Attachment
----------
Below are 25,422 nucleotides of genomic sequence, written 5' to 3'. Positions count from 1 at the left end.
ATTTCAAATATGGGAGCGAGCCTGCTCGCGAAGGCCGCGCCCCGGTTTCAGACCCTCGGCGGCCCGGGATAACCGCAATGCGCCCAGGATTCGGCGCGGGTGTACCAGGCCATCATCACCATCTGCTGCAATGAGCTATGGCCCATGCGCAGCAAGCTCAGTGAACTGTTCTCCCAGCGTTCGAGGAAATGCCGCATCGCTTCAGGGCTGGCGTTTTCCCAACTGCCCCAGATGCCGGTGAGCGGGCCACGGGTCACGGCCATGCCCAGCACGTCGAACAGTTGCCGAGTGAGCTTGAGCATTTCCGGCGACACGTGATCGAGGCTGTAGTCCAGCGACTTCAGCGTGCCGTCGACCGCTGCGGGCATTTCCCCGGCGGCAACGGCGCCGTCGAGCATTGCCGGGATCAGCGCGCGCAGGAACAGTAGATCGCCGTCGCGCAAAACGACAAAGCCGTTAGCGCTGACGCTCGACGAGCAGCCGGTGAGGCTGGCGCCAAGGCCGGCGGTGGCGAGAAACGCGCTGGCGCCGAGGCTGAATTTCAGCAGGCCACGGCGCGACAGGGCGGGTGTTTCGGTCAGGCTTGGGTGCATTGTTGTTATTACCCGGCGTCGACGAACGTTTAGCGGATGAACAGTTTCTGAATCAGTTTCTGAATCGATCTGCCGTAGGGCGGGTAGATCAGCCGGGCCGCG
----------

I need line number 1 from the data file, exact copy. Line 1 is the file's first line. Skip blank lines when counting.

Below are 25,422 nucleotides of genomic sequence, written 5' to 3'. Positions count from 1 at the left end.